Whittling Down Wisconsin’s Colleges

Plans to restructure the University of Wisconsin System and merge many of its institutions are generating controversy, with the system’s president saying they are necessary, faculty members worrying they are being rushed and one expert likening the proposal to rearranging deck chairs on the Titanic.

But in a state university system constantly buffeted by budget pressures and political battles in recent years, some also hope that the latest in a long line of changes has the potential to help students, even if it is far from perfect — or even fully formed.

The UW System officially unveiled the planned changes Wednesday, shortly after they leaked to the press. The state’s two-year UW Colleges would be merged into four-year institutions in the same general geographic areas. Programs in the UW Extension would be moved to UW Madison and the system administration, and UW Colleges Online would move to the system administration.

Proposed UW Colleges and UW-Extension Restructuring. Image shows map of the state of Wisconsin, with community college campuses connected to the nearest four-year UW campus.That would mean 13 two-year colleges being slotted under the umbrella of seven four-year institutions. No physical campuses would be closed, with the two-year campuses instead functioning as branch campuses after the mergers’ completion. Two-year campuses would maintain their current tuition levels, and officials say they would be able to offer more upper-level and general education courses.

The separate Wisconsin Technical College System would not be affected by the UW System proposal. Nonetheless, the plans stand out as among the most ambitious public system merger attempts seen in recent years.

While several states, like Pennsylvania, Vermont and Connecticut, have flirted with or pursued the idea of merging state institutions in recent years, systematic changes are virtually nonexistent. The best known example of mergers taking place is Georgia, where leaders pursued aggressive timelines but have launched consolidations in waves, only announcing a handful at any one time. That’s a stark contrast to the all-at-once approach being pursued in Wisconsin.

The changes are necessary because of a combination of budget pressures on higher education, demographic changes in Wisconsin and declining enrollment at UW’s two-year institutions, according to University of Wisconsin System leadership.

“We explored a lot of options, including just closing a few of them,” Ray Cross, UW System president, said in an interview. “The problem there is that these communities are so dependent on these campuses. So one of our premises was we must be able to find ways to maintain and preserve the university presence in these communities. It may not be as exhaustive as it was, but we need to find a way to do it.”

Merging the institutions is intended as a way to improve students’ access to college, Cross said. Some two-year campuses could add third and fourth years under programs at their new four-year affiliates. Students should find it easier to transfer to four-year programs.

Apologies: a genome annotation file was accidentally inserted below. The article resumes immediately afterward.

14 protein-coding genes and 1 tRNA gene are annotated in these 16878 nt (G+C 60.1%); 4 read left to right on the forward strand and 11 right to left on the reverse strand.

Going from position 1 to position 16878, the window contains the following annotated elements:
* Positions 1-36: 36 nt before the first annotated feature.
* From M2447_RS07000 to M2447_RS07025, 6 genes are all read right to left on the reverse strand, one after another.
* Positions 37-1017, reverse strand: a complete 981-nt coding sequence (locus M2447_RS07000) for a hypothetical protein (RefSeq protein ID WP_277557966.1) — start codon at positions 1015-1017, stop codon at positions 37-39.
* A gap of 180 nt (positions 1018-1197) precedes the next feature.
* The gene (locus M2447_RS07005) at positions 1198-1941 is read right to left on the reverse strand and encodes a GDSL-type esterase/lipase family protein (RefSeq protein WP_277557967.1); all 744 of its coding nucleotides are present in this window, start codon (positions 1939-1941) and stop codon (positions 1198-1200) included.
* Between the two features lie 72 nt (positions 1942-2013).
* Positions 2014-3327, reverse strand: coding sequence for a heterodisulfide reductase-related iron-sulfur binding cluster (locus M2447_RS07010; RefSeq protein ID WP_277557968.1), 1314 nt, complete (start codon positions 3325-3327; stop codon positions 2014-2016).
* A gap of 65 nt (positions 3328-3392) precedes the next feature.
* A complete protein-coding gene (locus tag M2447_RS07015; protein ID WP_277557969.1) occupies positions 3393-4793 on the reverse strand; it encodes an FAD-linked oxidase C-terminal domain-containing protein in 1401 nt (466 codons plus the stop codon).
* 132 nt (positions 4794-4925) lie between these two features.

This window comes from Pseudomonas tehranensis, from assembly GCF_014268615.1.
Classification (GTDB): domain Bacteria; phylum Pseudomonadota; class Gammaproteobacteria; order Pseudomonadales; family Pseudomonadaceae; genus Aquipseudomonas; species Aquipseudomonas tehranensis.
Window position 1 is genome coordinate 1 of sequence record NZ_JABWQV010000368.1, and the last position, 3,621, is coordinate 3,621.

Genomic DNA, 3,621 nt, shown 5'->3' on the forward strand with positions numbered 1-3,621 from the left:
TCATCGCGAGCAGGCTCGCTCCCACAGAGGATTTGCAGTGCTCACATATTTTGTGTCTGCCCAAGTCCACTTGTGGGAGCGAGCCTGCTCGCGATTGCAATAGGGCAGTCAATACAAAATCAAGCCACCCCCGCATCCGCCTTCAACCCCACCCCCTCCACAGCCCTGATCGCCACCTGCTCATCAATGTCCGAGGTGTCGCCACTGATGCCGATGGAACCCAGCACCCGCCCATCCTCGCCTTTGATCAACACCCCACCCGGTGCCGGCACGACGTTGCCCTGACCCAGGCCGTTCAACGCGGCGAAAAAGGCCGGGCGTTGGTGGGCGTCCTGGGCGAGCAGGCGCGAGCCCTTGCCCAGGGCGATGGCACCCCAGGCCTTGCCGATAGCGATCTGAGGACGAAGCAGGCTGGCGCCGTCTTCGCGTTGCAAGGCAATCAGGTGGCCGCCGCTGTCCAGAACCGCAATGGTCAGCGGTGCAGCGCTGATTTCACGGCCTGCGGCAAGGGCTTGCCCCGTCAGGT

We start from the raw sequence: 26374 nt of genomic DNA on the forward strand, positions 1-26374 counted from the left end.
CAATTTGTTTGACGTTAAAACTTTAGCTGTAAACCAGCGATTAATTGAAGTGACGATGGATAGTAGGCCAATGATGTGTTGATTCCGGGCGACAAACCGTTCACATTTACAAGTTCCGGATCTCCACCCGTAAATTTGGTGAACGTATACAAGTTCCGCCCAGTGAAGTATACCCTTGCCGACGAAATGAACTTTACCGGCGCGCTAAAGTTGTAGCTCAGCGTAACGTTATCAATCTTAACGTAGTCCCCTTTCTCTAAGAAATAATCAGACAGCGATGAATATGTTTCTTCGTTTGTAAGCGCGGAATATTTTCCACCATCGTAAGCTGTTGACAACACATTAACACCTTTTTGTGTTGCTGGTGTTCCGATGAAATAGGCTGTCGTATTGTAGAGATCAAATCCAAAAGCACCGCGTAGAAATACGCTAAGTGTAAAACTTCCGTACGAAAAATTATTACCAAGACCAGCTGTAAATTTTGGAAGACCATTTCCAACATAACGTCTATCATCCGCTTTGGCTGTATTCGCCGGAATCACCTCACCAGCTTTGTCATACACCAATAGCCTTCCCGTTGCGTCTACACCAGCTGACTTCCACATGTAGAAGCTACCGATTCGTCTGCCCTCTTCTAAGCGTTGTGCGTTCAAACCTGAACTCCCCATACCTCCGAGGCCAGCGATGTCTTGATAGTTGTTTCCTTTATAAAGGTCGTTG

The plan will go before the state Board of Regents in November for approval. Cross is proposing making the mergers effective July 1 of next year. But changes would stretch beyond that date.

“It will be a couple of years at least before we know where the fallout will be,” Cross said. “It will take a while to get there.”

The amount of money saved, changes in faculty numbers and changes to staff levels resulting from the restructuring have yet to be determined. But there will be budget savings, Cross said.

UW System leaders said that by 2040, population growth in the 18- to 64-year-old demographic — a range of ages covering most students and workers — is only expected to be 0.4 percent. At the same time, enrollment has been declining at the 13 different two-year UW colleges.

None of the colleges grew enrollment between 2010 and 2017. UW Rock County posted the smallest percentage decline, 28 percent, to 661.3 full-time-equivalent students. UW Manitowoc had the largest decline, 52 percent, to 250.7. Only one of the colleges, UW Waukesha, enrolled more than 1,000 full-time-equivalent students in 2017.

Faculty members at both two-year and four-year UW institutions worried that the process will be rushed. Some felt blindsided by a proposal they learned about mere weeks before it is set to go before the Board of Regents. They wondered about a tight timeline for implementing that plan.

“My primary concern is that the UW System administration is proposing such a sweeping overhaul without any stakeholder input, with very few details known and with very little time before the regents are supposed to vote on it,” said Nicholas Fleisher, an associate professor in the department of linguistics at the University of Wisconsin Milwaukee, via email. “This is the kind of major reorganization that is supposed to take years of careful planning, with appropriate feedback and approval from governance groups, in a transparent manner. What we’re seeing right now is the opposite on all counts.”